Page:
The exceptions to those rules provide a number of fleeting moments of surprise: some particularly large creatures tread beyond the bounds of the outposts and declare their presence with a large health bar at the highest of the screen; the brightbloom seeds are usually not all the time everlasting, because small frog-like critters waddle through the dark to gobble them up. Even these, nonetheless, may be acclimated to: throw a brightbloom seed at a wall or a tree, for instance, and the little froggy bastards won’t have the opportunity to feed on it.
Zelda and Horror
That Zelda doesn’t sustain the fear of the Depths through all the game isn’t necessarily a failing. It’s simply how horror works over time. We learn, and we adapt; we discover out the best way to circumvent the issue before us or we change into accustomed to it. Perhaps we construct a motorcycle in hopes of avoiding the horror altogether, skating over Gloom deposits or blowing past torchlit enemy camps. The intensity, nonetheless, stays through the acute memory of the initial encounter. Horror on this vein works precisely since it isn’t all-encompassing, since it isn’t meant to be permanently sustained and remain as effective in the ultimate hours because it was in the primary. (Not for nothing are so many traditional horror games fairly short, to avoid the dilution of fear that comes with acquiring more powers and tools over time.)
Horror is especially memorable when it pops up in media that isn’t straightforwardly scary in any respect, where it comes out of nowhere and goes to work on an audience that has not put up its guard. This type of horror runs not only on the element of surprise but on being enhanced by the unscary material that surrounds it. A number of the most enduring horror images are so effective due to how much they stand out—think, for instance, of all the youngsters’s media that bury some image or idea we still remember years after the very fact because its intensity so exceeds its wrapper. The boat ride in Willy Wonka and the Chocolate Factory, the surgery massacre within the midst of Spider-Man 2. It extends to more adult movies, too—the thing behind the diner in Mulholland Drive, the jittering demons in Jacob’s Ladder. These images profit from their presence inside tense, disorienting material, but they’re so far more impactful because they’re not given much of a spooky preamble.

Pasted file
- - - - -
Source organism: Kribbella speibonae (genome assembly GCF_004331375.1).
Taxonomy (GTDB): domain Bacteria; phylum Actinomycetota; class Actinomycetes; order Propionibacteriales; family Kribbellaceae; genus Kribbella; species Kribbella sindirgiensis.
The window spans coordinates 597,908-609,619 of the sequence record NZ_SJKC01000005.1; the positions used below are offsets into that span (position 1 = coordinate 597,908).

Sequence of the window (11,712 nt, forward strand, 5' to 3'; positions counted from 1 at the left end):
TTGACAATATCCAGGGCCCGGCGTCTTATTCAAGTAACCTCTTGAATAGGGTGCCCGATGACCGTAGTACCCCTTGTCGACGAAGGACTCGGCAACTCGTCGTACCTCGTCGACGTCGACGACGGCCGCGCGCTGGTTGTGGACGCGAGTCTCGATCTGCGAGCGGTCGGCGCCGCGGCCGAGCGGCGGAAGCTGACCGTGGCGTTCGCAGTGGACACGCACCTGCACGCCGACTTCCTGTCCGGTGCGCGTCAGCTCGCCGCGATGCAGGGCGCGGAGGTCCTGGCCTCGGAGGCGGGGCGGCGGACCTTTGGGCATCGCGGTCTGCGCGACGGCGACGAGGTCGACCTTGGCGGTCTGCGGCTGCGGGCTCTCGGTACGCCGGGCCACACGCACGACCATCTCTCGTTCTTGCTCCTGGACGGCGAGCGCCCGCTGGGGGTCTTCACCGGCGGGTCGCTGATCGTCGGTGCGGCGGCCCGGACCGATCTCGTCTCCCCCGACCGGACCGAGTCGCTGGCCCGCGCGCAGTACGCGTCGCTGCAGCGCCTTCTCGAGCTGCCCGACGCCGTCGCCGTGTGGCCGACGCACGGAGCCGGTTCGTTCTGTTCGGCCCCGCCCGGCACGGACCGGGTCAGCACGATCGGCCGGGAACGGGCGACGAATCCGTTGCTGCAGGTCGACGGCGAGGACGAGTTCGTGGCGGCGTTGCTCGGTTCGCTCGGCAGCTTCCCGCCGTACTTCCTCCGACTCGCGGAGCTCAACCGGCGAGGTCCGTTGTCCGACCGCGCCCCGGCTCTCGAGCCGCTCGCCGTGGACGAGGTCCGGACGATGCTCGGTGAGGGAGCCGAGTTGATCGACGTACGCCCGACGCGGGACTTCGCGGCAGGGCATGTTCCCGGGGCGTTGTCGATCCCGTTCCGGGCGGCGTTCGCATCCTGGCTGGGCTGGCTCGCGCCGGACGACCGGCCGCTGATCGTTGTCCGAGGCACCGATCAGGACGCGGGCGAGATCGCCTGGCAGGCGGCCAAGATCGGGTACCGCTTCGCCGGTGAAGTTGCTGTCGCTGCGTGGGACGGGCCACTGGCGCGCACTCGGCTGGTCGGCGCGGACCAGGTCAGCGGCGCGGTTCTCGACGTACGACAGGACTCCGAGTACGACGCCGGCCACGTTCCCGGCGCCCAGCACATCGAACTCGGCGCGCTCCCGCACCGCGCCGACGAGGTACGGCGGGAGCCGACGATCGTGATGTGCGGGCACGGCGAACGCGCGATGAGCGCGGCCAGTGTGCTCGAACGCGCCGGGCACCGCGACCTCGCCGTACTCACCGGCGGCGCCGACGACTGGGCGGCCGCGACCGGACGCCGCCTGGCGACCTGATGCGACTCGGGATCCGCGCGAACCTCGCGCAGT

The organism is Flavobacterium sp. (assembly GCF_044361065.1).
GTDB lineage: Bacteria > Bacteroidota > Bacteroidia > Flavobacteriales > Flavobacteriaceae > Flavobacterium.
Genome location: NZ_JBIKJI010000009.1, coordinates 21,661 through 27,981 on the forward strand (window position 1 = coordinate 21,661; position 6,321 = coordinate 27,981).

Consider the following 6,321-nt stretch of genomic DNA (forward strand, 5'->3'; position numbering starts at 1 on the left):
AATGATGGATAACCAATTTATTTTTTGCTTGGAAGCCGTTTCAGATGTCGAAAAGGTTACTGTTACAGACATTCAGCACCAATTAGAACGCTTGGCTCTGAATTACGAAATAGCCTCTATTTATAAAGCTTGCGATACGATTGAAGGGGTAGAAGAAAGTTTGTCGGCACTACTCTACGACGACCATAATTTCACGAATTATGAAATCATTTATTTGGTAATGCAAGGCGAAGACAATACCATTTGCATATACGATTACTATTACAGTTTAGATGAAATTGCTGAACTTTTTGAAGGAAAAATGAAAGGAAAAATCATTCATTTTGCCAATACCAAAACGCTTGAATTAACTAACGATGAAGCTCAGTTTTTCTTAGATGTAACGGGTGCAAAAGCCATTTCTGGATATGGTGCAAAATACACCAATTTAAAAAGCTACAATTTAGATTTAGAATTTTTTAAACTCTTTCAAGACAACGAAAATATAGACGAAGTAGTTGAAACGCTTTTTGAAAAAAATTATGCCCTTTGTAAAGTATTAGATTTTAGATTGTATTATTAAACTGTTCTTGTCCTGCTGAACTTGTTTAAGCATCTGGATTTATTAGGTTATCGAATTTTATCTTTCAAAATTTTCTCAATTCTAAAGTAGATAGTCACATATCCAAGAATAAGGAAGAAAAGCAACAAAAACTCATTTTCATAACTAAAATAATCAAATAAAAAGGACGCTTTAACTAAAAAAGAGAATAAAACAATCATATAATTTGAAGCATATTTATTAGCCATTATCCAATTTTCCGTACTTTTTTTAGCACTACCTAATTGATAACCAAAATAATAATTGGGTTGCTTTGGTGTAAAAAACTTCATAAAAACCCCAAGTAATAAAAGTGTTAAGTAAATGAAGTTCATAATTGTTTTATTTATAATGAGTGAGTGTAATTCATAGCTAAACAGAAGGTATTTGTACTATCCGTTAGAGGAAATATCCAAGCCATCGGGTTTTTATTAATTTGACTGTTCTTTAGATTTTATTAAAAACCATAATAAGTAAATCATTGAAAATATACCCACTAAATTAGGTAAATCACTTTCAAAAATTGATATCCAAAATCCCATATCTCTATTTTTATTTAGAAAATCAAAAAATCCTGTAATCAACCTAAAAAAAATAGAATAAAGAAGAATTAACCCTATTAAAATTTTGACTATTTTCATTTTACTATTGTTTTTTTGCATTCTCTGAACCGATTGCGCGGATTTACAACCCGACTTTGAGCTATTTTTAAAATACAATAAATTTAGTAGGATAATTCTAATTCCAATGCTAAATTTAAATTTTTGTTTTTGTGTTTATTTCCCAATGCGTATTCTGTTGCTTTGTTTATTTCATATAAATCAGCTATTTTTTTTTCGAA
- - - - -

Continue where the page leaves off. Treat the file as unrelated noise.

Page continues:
And although horror will not be the very first thing we may associate with Zelda, it stays a relentless fixture. Even in Tears of the Kingdom, these moments are usually not confined to the Depths—the Gloom Hands and the Evermean trees leverage our lowered expectations from the picturesque overworld and offer what amount to leap scares. But perhaps probably the most outstanding use of horror in Zelda dates back to the Nintendo 64 games. Ocarina of Time introduces not only the large Skulltullas but humans horribly half-transformed into them, their faces and limbs protruding from an arachnid shell. Its Shadow Temple takes place within the remnants of a torture chamber, and its Dead Hand enemy is the type of gray, blood-stained abomination that you just’d find in a far more pervasive horror context.
Majora’s Mask, meanwhile, is famously dark and strange, lending additional power to Ocarina’s muddy images for the bizarre ways it remixes them. For creating a fair more prevalent atmosphere of dread, where the apocalypse has its face etched right into a slowly plummeting moon. The masks that all the game revolves around are preceded by close-ups of painful transformation and an accompanying screech of agony. The unsettling qualities of those games persist today, repurposed for the wave of internet-based horror just like the creepypasta Ben Drowned and the present movement of indie horror games made to evoke PS1/N64 graphics. The Depths in Tears of the Kingdom offer a number of the simplest video game horror in years, they usually do it while constructing on a legacy that’s been hiding in plain sight. Like those rattling trees.
Steven is a contract author and editor based within the Midwest. He has written for Slant Magazine, Fanbyte, Unwinnable, Polygon, and Buzzfeed News.